So, how is it then we’re spending so much public money celebrating a man we know nothing about, indeed a man who was never even declared a saint, though most people think he was. Why would the Vatican canonise him anyhow? After all, the Celtic Christian church Columba represented stood firmly against the Roman version, battling tooth and nail for ultimate supremacy, that issue being eventually settled at the Synod of Whitby in 664 with Rome being the victor.
Who knows, perhaps Columba, a lover of herbs, specially St. John’s Wort, followed too many Pagan practices, maybe even believing in faeries, and his writings were wilfully destroyed by the powers that be in Rome.
This brings me to another man, a man of our time.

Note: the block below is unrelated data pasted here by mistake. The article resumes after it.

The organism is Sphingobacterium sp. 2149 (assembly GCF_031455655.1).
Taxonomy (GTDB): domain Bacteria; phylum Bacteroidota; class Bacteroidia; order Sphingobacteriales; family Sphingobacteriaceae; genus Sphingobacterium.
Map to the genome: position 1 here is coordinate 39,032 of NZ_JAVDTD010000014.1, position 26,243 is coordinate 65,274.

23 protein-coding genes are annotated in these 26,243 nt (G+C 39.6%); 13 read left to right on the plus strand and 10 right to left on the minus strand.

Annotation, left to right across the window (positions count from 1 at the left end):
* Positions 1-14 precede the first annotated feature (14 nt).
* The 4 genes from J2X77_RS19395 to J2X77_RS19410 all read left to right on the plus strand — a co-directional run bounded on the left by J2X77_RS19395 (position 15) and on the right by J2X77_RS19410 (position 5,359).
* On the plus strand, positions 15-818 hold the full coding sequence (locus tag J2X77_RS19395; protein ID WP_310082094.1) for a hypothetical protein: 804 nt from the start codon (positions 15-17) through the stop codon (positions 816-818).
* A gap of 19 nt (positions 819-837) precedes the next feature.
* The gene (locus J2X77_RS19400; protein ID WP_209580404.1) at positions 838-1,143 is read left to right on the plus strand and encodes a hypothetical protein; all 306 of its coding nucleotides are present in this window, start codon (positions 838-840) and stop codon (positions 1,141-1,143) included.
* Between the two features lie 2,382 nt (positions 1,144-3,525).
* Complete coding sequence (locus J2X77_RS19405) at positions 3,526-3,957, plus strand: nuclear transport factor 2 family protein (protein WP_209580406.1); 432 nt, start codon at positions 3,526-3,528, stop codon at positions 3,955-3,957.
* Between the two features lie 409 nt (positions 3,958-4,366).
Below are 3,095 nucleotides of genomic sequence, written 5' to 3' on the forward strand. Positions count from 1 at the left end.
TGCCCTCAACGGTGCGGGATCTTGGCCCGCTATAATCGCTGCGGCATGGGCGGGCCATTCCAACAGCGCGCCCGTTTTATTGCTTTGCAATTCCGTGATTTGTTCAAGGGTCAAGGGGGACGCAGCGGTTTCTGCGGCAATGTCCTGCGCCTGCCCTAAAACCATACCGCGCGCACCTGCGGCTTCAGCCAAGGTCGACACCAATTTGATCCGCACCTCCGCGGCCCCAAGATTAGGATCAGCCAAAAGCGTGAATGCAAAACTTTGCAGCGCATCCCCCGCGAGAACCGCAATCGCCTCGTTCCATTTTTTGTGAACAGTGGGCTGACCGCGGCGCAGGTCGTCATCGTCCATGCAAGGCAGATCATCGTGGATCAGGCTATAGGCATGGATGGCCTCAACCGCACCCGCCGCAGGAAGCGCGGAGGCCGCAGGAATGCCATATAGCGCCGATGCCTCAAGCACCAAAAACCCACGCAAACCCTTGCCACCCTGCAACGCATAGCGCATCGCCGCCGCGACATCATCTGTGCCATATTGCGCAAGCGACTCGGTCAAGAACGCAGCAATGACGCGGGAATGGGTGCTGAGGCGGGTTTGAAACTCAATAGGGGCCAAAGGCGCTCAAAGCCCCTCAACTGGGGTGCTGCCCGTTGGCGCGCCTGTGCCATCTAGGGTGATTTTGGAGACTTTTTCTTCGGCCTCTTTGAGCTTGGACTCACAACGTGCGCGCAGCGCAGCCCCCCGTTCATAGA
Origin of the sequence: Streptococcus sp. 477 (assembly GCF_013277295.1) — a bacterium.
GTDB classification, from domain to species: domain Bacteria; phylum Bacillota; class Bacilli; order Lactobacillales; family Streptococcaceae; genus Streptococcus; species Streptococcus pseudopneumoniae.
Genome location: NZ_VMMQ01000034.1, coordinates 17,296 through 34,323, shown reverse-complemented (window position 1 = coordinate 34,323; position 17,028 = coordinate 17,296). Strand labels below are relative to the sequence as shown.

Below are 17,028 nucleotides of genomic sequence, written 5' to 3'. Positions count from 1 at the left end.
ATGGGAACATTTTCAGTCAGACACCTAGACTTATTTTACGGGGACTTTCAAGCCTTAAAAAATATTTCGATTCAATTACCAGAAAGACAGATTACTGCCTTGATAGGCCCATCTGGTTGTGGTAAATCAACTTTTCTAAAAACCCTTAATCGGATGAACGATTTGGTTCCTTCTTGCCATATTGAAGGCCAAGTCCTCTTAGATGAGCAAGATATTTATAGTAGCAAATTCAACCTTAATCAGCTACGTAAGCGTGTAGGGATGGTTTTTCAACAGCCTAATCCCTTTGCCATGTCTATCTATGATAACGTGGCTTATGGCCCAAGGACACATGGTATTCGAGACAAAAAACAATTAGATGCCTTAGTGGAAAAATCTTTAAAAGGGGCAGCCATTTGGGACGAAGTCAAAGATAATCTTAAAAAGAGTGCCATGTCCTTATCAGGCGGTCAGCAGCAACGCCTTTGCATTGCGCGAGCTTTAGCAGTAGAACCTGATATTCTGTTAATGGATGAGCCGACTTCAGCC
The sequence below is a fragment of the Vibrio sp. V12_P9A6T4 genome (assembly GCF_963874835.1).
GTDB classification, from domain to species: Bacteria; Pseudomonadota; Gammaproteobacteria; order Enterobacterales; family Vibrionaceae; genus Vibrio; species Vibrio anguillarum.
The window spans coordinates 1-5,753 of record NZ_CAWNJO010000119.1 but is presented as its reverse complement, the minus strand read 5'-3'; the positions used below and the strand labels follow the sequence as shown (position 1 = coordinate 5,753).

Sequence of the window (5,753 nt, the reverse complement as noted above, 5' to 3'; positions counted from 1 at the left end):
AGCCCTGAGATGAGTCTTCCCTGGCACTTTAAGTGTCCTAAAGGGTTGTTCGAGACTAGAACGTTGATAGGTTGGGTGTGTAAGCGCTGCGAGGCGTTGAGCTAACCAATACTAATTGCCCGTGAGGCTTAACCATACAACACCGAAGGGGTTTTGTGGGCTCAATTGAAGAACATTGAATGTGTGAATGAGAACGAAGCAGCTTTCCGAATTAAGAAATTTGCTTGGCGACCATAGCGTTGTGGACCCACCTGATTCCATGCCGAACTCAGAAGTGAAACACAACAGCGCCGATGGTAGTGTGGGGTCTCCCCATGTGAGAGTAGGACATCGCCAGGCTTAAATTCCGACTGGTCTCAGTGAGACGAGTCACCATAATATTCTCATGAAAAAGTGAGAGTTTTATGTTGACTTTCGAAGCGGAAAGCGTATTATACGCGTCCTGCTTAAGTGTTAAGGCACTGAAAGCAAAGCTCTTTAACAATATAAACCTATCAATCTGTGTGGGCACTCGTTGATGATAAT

Lively septuagenarian, author, archaeologist and historian, Brian Lacey is an exceptional dinner guest. A fine raconteur with quirky views of the world, he’s a man at ease with laughter and story-telling.
And he has just penned his latest book, on a spin-doctor called Adomnán (or Eunan) who single-handedly raised Columba’s name to ‘the High Heavens’ by inventing a series of mostly fictional or at the very least, highly-exaggerated, stories about the founder of Iona Monastery and the ‘miracles’ he supposedly performed.
Rather than it being a selfless literary endeavour, Adomnán’s reasons for writing his book were directly linked to both politics and money. In raising the profile of Columba, he also raised the public profile of the community of monks on Iona that he presided over 100 years after its founder had passed on, thus no doubt encouraging new recruits to sign up and more money donated to the monastery’s coffers.
Some in Ireland might use local slang and call Adomnán ‘a cute hoor,’ loosely translated as ‘a shrewd scoundrel, especially in business or politics.’ Probably he was, but he also achieved much more, as you can see from the article below I wrote for the ‘Donegal News’ recently.